Torticollis, also known as Wry neck, is caused when the Sternocleidomastoid Muscle (SCM) is abnormally tight or damaged. This muscle pulls the skull from where it attaches behind the ear, resulting in an abnormal head posture.
If left untreated, it can affect facial symmetry and lead to a higher risk of developing flat spots on the head. Additionally, it can lead to delayed cognitive development, muscle weakness, and difficulties with balance or interacting with the environment.
In more severe cases, it can also contribute to scoliosis in the spine.
Though torticollis and plagiocephaly are associated conditions, having one does not guarantee the occurrence of the other. Rather, torticollis leads to a much higher risk of developing a flat spot(s).
Generally, torticollis is not dangerous and can be alleviated with mild intervention. However, failure to treat can lead to other conditions like plagiocephaly and tight neck muscles.
Torticollis can usually be observed at birth or shortly after. Infants with this condition can show a variety of signs ranging from mild to severe including:
Infants diagnosed with congenital muscular torticollis are likely to also develop plagiocephaly. Studies show that it is estimated to coexist in as many as 90% of babies diagnosed with the condition.
Plagiocephaly is typically caused by prolonged pressure to the skull during activities like back sleeping. Since the condition causes the baby to favor one side, there will be increased pressure to this side of the skull.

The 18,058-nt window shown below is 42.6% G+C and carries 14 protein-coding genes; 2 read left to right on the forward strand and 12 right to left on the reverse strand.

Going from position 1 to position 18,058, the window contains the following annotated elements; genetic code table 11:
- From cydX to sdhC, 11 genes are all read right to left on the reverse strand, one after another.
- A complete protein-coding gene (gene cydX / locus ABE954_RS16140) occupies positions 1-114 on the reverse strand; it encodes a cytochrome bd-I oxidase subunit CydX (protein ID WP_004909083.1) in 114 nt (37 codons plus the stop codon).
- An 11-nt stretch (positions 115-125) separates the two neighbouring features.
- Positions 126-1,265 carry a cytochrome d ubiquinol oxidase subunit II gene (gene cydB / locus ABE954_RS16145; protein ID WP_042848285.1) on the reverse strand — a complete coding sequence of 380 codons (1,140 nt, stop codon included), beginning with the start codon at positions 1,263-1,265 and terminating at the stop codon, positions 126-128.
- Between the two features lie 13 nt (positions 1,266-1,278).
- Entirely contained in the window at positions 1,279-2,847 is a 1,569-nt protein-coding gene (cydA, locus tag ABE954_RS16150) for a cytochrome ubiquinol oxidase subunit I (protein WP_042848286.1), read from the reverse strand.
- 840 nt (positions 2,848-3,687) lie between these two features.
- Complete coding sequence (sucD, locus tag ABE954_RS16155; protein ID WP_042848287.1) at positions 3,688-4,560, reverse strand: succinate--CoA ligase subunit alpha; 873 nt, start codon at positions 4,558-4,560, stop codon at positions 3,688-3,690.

Plagiocephaly (flat head syndrome) is characterized by a flat spot, or deformity on the back of the skull. The condition ranges from mild to severe and can show in a variety of head shapes or in combination with one another.
Note: A plagiocephaly head shape is more likely with infant torticollis due to the baby favoring a particular side.
Common signs of plagiocephaly include:
Both torticollis and plagiocephaly adopt similar physical therapy techniques for prevention and treatment.
If the case is mild, the baby will often see improvement with proper care and attention put toward these techniques. However, primary care physicians should prescribe a cranial orthotic for infants with moderate to severe cases of plagiocephaly.
Parents also ask
Either side of the neck could be affected, but head tilt tends to occur more often on the left side.
No, there is no evidence to suggest that one gender has a greater instance of the condition over the other.